A number of colonial buildings were erected which still stand.Although the capital was moved to Lusaka in 1935 to be closer to the economic heartland of the Copperbelt, industries based on timber, hides, tobacco, cotton (including textiles) and other agricultural products grew. A hydroelectric plant was built taking water from the Eastern Cataract of the Falls. The town of Victoria Fallsin Southern Rhodesia had the tourist trade, but many supplies were bought from Livingstone.

Of all the towns in Northern Rhodesia, colonial Livingstone took on the most British character.Surrounded by large numbers of African settlements, it had a strongly marked segregation which while not being officially enshrined as an apartheid policy, had similar practical effects. The north and western areas of the town and the town centre were reserved for the colonial government and white-owned businesses and associated residential areas, while African townships such as Maramba (named after the small Maramba River flowing nearby) were in the east and south and were inhabited by working servants, craftsman, tradesman, as well as large numbers of non-working black families suffering under welfare dependency. Asians and people of mixed race owned businesses in the middle, on the eastern side of the centre.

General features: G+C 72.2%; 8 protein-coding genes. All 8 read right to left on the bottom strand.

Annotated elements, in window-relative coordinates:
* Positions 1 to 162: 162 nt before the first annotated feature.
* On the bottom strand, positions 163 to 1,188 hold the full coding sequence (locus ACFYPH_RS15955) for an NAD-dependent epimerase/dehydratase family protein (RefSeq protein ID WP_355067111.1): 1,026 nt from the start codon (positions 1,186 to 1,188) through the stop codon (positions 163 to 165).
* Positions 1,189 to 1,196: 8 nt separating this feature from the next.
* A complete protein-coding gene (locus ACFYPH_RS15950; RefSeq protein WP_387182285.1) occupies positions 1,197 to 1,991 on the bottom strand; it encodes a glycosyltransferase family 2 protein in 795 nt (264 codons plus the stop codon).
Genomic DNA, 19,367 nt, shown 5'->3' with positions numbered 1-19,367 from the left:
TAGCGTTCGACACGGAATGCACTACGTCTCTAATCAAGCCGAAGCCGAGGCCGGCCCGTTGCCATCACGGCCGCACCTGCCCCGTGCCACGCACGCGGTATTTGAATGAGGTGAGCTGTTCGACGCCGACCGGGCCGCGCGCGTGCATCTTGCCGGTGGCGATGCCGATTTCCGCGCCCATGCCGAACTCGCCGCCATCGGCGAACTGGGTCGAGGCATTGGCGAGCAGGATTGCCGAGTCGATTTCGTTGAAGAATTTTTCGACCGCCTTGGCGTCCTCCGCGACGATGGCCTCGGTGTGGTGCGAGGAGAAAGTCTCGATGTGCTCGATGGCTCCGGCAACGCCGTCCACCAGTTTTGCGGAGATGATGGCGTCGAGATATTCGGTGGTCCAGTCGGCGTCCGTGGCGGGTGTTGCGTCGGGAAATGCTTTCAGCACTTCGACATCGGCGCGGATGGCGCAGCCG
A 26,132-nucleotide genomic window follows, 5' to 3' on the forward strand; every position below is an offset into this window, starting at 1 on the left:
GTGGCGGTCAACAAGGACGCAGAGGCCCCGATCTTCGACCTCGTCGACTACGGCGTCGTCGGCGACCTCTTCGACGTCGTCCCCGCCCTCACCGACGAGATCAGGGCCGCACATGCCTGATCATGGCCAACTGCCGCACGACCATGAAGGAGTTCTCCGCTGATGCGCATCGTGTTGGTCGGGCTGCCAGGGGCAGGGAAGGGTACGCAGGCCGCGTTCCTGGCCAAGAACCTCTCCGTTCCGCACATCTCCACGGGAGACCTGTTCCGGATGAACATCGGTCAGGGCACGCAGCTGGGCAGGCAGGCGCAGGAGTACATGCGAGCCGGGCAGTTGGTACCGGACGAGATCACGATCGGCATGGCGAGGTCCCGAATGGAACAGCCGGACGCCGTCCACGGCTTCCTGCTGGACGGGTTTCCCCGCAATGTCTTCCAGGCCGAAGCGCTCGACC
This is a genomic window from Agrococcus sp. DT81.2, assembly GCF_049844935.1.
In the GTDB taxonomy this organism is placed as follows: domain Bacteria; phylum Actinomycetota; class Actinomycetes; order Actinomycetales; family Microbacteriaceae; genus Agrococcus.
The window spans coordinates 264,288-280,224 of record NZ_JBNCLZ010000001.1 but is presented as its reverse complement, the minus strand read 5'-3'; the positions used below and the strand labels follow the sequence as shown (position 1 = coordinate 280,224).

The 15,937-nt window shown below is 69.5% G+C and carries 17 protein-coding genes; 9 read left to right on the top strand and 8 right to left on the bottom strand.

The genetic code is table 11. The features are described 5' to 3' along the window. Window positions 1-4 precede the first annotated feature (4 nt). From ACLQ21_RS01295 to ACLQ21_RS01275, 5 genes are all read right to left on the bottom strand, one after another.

As the British government began publicly discussing independence, and news of the large scale genocide of white colonials in nearby Belgian Congo was heard, many white residents feared abandonment by the British colonial government.

Consequently, many began making moves to migrate south toward Southern Rhodesia or South Africa. When Northern Rhodesia obtained independence as Zambia, many more whites continued to leave.At the end of British rule in 1964, Africans were handed a country in which there were only 100 black college graduates. In 1968, a one party state had been established which seized most remaining non-black property, especially those of whites.Consequently, most of the remaining Northern Rhodesians left after an official policy of nationalisation in Zambia was announced.

In the last ten years  Livingstone has experienced a resurgence in tourism and has firmly become the destination of choice when visiting the Victoria Falls. Livingstone has enjoyed a slight influx of investment in the industry from hotel chains ,some modern street strip mall centers and restaurants.


Highlights of Livingstone include 

– wandering along the all important Mosi-oa-Tunya Road, which is lined with classic colonial buildings with corrugated iron roofs and beautiful sweeping verandas. You can also

visit the large and colourful Maramba Market to buy vivid chitenge (colourful lengths of traditional African cloth) and have a shirt, skirt and/or dress with matching cap or headscarf made

The Livingstone Museum

Is home to a unique collection of the explorer’s personal possessions